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I believe Frank may be right about that but a sure way to test is to unplug from shore power and plug in a 120v lamp. If not try pressing the inverter button in the hall on the control panel and see if that works. You should also see the control panel of your microwave come on at the same time.

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My coach has two 120 Volt AC outlets in the 1210 compartment. The lower outlet runs off shore power and does the 1210 Norcold. The higher outlet is powered from the inverter/ shore power and it runs the ice maker. I believe this will be the same setup in your coach. Of course plugging in a light should show you exactly what you have.

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wajames   

Agree with Frank and Jack - our 04 Monaco product had 2 outlets for the 1210. Figure out which is on Inverter.

One thing to check is if the Samsung is okay on a MSW inverter.

We did the change out to a Whirlpool and it was okay for a while but the Defrost Cycle Control circuit board lets the blue smoke out on MSW. Maybe some on here can confirm or deny. We are looking for a deal on a Pure Sine

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A couple more thoughts. I would make sure the inverter is a pure sine wave. Although some are reporting that they will run on modified sine wave, at some point they may fail. I think you should have 6 high amp golf cart batteries or plan to run gen every day. Solar would be a good fit as a power source.

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lenp   

I installed a Samsung 197 last spring. Samsung advised me NOT to run it on a MSW inverter. Thus, I installed a new (dedicated) 2000 watt Pure Sine inverter.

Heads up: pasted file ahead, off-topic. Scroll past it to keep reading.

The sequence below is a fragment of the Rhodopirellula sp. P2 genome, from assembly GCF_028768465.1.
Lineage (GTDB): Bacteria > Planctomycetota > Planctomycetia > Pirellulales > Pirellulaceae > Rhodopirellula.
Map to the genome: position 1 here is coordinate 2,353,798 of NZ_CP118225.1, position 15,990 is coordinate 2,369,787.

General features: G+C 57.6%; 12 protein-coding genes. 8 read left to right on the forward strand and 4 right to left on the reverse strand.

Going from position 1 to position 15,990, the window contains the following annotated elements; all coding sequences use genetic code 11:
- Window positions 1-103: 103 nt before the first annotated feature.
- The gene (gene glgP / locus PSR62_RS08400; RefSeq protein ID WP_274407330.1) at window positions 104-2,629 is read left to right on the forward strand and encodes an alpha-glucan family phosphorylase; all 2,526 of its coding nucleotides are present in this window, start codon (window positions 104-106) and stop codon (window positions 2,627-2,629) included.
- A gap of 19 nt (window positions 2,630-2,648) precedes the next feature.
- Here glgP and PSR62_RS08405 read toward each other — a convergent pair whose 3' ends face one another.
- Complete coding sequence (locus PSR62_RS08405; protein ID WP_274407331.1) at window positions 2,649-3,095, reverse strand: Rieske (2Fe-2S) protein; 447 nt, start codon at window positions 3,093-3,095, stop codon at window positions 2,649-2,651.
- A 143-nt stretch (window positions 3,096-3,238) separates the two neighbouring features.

I would certainly talk to Samsung before running it on a MSW. Might run for a while but for how long?

For info, I have three Trojan T1275 12 volt batteries for 450 amphours (would like more but no room), 750 watts of solar, Pentametric battery monitor and a TriStar MPPT-60 charge controller. The frig running all night drops the battery bank by about 15%.

Lenp

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The Samsung units are well known for being able to run on MSW and has been being used in Tiffin coaches by many owners for many years. My GE Profile also ran for over 10 years on a MSW before I switched over to a TSW and it's been running great since 1999.

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I have run my Samsung fridge for three and a half years on msw inverter, runs every time I take a trip and works well. I use a 3000 watt msw inverter to power everything in the coach except air conditioners.

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Thanks to all that have posted. This has given me good direction for how to proceed. Unfortunately I work full time and our coach is parked at a weekend property 50 miles away, so it will be this weekend before I have an opportunity to follow any of these leads. If I come up with a good solution I will post back to the forum in case there are any other Newmar owners in a similar circumstance.

I do have a couple of thoughts, though. One, it would be great if Newmar had wired the icemaker to an inverter feed, but I don't think that is the case. The icemaker and refrigerator were plugged into a single duplex outlet, and there is only one romex feeding that outlet.

However, it occurs to me that the Suburban propane heater is installed below the refrigerator, and although we never run the propane (in our mild Texas winters we run the heat pumps on park power) I expect that it has an inverter feed for the fan and igniter. I will check to make sure that is fed from the inverter, and if so, consider splicing into or robbing that circuit to power the Samsung, and possibly running the Suburban on the original refrigerator circuit.

However, the posts on MSW versus PSW inverter power have me a bit concerned. About half of the posts say "no problem" while the others say "expect problems". There is a lot of internet traffic that attests to the RF-197 being good on MSW power, but I also read that the RF18HFEN has a different compressor system. I have posed this question on a Home Depot on line product Q&A forum, but I don't have much confidence I will get a meaningful answer. Any more user input on this subject in this forum would be welcome.

Thanks,

Gary